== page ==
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Abstract. We discuss the work of Paul Bernays in set theory, mainly his axiomatization and his use of classes but also his higherorder reflection principles. Paul Isaak Bernays (1888–1977) is an important figure in the development of mathematical logic, being the main bridge between Hilbert and Gödel in the intermediate generation and making contributions in proof theory, set theory, and the philosophy of mathematics. Bernays is best known for the twovolume 1934,1939 Grundlagen der Mathematik [39, 40], written solely by him though Hilbert was retained as first author. Going into many reprintings and an eventual second edition thirty years later, this monumental work provided a magisterial exposition of the work of the Hilbert school in the formalization of firstorder logic and in proof theory and the work of Gödel on incompleteness and its surround, including the first complete proof of the Second Incompleteness Theorem. 1 Recent reevaluation of Bernays ’ role actually places him at the center of the development of mathematical logic and Hilbert’s program. 2 But starting in his forties, Bernays did his most individuated, distinctive mathematical work in set theory, providing a timely axiomatization and later applying higherorder reflection principles, and produced a stream of
Global Reflection Principles
, 2012
"... Reflection Principles are commonly thought to produce only strong axioms of infinity consistent with V = L. It would be desirable to have some notion of strong reflection to remedy this, and we have proposed Global Reflection Principles based on a somewhat Cantorian view of the universe. Such princi ..."
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Reflection Principles are commonly thought to produce only strong axioms of infinity consistent with V = L. It would be desirable to have some notion of strong reflection to remedy this, and we have proposed Global Reflection Principles based on a somewhat Cantorian view of the universe. Such principles justify the kind of cardinals needed for, inter alia, Woodin’s ΩLogic. 1 To say that the universe of all sets is an unfinished totality does not mean objective undeterminateness, but merely a subjective inability to finish it. Gödel, in Wang, [17] 1 Reflection Principles in Set Theory Historically reflection principles are associated with attempts to say that no one notion, idea, or statement can capture our whole view of the universe of sets V = ⋃ α∈On Vα where On is the class of all ordinals. That no one idea can pin down the universe of all sets has firm historical roots (see the quotation from Cantor later or the following): The Universe of sets cannot be uniquely characterized (i.e. distinguished from all its initial segments) by any internal structural property of the membership relation in it, which is expressible in any logic of finite or transfinite type, including infinitary logics of any cardinal number. Gödel: Wang ibid. Indeed once set theory was formalized by the (first order version of) the axioms and schemata of Zermelo with the additions of Skolem and Fraenkel, it was seen that reflection of first order formulae ϕ(v0, , vn) in the language of set theory L∈ ˙ could actually be proven:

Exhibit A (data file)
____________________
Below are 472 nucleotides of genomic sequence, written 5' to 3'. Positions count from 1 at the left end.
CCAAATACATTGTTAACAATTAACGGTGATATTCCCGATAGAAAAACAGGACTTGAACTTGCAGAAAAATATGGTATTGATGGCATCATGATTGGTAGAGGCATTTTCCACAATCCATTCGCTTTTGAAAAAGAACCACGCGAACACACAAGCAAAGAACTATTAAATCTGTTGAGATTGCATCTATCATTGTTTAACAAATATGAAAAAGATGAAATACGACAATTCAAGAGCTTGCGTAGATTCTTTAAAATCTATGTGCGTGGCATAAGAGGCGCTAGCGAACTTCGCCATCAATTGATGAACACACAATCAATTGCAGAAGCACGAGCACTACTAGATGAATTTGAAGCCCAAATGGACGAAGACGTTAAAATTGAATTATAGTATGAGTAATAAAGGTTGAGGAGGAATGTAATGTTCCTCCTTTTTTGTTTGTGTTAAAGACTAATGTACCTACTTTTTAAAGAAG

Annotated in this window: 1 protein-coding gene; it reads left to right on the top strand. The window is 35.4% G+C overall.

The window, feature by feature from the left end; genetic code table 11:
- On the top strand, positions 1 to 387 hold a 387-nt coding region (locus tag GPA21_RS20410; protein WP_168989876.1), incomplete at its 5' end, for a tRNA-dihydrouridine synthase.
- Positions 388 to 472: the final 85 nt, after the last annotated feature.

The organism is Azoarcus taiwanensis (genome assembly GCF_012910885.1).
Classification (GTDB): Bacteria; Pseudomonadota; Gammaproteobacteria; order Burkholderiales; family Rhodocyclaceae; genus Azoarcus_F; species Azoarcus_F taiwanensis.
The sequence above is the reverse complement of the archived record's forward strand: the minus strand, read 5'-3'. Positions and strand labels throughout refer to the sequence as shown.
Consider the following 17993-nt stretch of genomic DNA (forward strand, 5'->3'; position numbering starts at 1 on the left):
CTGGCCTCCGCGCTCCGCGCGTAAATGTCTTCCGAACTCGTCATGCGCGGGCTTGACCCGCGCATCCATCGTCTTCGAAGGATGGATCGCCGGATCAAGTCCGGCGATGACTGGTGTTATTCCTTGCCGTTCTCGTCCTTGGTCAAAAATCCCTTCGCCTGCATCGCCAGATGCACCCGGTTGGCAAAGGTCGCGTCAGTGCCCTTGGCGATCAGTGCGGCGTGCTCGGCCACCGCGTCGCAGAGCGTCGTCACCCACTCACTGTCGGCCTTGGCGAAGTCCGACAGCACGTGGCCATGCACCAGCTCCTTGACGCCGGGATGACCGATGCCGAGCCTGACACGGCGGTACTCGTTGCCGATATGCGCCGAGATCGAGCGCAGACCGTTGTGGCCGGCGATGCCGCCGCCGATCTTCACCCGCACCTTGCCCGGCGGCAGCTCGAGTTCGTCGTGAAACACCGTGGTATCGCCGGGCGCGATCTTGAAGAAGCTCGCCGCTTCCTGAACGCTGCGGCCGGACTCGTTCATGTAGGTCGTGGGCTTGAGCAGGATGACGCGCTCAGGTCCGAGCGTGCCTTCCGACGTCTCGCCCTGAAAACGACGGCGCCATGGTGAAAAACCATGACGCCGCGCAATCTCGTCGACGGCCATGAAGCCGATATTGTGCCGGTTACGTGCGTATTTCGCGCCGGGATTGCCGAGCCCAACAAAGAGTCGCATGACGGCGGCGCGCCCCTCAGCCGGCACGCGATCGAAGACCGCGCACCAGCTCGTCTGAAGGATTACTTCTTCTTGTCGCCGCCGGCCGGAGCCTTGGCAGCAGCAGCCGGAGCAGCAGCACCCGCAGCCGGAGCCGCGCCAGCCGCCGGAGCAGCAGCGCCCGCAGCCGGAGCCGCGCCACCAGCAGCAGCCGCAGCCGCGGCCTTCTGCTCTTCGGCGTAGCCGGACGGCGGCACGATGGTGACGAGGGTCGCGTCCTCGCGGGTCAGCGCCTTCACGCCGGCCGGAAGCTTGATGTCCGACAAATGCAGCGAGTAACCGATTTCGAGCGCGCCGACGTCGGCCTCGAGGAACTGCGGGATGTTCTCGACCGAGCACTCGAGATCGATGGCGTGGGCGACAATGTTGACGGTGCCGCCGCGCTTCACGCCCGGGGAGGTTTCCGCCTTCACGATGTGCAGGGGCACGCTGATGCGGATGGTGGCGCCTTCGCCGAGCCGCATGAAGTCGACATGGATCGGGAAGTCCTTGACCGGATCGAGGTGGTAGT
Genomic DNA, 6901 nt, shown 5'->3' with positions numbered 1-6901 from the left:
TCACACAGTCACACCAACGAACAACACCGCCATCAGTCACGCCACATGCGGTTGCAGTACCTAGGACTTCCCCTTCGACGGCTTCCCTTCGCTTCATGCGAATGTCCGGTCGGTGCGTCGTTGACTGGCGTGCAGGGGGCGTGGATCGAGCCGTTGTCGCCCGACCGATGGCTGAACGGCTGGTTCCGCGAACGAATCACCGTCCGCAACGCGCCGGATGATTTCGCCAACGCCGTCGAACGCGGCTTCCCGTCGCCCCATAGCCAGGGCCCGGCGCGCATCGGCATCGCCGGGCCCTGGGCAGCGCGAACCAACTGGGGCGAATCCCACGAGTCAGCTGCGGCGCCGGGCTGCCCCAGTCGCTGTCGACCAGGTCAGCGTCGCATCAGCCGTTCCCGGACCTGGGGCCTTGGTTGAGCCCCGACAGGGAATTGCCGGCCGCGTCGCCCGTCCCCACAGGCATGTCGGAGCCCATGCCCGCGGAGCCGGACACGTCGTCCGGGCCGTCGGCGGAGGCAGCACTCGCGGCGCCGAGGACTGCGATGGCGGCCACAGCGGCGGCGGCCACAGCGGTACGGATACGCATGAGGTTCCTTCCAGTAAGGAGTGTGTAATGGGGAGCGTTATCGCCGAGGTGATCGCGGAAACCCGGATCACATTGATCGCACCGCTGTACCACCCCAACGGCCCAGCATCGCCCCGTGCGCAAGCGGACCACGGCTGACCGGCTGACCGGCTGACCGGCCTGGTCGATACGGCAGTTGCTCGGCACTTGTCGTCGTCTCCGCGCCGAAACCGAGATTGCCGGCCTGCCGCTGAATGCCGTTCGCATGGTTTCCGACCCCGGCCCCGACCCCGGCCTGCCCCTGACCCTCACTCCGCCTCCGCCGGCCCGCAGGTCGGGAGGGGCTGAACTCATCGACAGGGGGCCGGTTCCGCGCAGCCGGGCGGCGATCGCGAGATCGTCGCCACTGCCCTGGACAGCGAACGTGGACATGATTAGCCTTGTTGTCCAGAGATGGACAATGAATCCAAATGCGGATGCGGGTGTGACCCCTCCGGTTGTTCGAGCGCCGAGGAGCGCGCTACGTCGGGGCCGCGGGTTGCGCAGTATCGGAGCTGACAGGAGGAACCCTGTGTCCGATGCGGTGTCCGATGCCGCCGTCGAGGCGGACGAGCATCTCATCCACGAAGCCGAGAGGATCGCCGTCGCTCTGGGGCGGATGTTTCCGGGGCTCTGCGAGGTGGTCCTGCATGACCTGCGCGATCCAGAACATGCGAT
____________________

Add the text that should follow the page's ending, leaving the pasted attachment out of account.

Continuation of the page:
SET THEORY FOR CATEGORY THEORY
, 810
"... Abstract. Questions of settheoretic size play an essential role in category theory, especially the distinction between sets and proper classes (or small sets and large sets). There are many different ways to formalize this, and which choice is made can have noticeable effects on what categorical co ..."
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Abstract. Questions of settheoretic size play an essential role in category theory, especially the distinction between sets and proper classes (or small sets and large sets). There are many different ways to formalize this, and which choice is made can have noticeable effects on what categorical constructions are permissible. In this expository paper we summarize and compare a number